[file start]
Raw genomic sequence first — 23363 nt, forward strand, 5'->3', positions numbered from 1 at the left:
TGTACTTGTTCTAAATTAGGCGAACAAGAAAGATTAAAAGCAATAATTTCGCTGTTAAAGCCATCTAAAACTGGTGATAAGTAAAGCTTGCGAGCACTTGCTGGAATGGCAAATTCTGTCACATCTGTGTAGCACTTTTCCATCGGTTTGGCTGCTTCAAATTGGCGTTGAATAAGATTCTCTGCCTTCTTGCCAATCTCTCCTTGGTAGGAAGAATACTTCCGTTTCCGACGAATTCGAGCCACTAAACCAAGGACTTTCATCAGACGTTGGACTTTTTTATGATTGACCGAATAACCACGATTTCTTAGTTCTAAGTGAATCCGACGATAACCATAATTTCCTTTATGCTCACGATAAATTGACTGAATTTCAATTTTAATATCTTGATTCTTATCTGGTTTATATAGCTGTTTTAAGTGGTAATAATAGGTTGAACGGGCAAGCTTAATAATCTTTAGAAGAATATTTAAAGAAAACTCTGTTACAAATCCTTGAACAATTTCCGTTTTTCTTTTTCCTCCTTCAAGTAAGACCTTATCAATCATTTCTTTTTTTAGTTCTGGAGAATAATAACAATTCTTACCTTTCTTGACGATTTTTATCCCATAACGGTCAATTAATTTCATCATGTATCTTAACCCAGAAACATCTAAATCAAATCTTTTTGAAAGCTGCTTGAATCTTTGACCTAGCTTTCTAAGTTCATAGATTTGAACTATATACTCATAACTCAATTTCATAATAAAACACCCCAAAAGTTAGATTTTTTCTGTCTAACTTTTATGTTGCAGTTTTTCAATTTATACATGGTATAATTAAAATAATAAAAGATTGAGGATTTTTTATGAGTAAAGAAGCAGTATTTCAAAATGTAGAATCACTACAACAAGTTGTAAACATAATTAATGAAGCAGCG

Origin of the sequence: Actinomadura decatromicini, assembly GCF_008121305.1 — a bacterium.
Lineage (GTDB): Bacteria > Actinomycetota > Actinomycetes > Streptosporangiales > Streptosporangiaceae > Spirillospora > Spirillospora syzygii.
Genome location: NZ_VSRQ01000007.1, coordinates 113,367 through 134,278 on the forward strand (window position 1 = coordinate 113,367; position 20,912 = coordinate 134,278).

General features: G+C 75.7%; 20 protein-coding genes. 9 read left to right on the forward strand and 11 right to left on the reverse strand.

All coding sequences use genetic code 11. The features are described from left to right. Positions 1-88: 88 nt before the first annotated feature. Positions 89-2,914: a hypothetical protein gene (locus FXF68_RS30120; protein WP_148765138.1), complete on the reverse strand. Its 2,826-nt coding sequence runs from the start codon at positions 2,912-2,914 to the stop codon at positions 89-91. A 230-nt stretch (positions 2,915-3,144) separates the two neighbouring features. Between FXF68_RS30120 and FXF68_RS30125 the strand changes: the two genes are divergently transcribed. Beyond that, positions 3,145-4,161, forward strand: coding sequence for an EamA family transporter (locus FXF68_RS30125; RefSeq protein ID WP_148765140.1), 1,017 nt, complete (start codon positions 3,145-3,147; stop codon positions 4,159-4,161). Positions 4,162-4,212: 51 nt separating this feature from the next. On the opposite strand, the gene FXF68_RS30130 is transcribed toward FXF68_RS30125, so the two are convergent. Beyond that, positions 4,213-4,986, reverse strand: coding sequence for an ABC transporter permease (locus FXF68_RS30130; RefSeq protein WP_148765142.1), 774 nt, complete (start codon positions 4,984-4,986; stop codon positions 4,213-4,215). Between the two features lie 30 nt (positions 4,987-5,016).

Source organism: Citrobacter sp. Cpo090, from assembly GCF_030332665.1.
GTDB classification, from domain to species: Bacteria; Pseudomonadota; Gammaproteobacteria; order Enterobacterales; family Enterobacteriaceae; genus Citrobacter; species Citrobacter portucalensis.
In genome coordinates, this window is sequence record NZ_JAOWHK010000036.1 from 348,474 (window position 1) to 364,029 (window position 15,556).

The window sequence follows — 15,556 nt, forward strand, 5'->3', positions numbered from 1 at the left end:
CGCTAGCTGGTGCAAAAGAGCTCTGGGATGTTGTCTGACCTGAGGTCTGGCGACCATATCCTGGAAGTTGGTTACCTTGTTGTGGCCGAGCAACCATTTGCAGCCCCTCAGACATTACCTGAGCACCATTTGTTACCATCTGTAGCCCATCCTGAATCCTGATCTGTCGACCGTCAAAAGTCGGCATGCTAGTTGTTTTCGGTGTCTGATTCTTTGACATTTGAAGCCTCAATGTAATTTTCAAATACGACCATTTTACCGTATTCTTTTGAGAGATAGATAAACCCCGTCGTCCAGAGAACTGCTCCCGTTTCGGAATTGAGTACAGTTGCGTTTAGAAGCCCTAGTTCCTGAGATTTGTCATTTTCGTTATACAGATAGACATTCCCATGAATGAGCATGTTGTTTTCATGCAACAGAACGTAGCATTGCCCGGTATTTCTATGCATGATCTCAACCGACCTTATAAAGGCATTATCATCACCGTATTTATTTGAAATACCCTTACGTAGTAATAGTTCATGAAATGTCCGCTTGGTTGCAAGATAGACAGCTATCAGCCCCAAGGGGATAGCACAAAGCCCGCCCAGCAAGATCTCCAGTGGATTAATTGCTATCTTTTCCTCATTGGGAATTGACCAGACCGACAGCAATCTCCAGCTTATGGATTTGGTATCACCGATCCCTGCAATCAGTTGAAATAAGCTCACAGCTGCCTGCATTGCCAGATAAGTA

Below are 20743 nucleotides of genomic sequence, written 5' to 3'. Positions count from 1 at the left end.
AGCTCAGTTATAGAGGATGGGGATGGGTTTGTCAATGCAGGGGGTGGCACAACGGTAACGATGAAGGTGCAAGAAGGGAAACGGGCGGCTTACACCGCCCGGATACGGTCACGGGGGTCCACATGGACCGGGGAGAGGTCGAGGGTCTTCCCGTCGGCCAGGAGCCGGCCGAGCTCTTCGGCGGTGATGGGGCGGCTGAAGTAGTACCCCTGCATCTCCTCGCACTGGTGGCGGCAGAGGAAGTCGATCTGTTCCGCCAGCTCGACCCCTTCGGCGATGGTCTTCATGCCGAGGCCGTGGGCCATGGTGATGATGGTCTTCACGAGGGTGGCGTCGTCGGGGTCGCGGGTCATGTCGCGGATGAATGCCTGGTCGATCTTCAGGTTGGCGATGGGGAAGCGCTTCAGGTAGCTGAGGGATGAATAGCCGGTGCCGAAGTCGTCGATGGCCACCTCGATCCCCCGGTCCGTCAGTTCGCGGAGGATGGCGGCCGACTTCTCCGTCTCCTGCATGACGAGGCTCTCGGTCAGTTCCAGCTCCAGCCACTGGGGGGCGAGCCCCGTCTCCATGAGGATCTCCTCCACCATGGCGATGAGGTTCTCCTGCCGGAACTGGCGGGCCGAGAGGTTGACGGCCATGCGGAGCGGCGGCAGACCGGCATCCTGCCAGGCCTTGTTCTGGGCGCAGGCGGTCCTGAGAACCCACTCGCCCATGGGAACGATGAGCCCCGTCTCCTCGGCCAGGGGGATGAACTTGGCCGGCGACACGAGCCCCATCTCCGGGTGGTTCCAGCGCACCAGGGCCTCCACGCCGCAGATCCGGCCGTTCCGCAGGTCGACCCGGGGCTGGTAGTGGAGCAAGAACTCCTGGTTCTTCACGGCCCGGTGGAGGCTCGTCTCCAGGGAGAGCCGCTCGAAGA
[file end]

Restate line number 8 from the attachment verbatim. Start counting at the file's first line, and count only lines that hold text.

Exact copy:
Source organism: Citrobacter sp. Cpo090, from assembly GCF_030332665.1.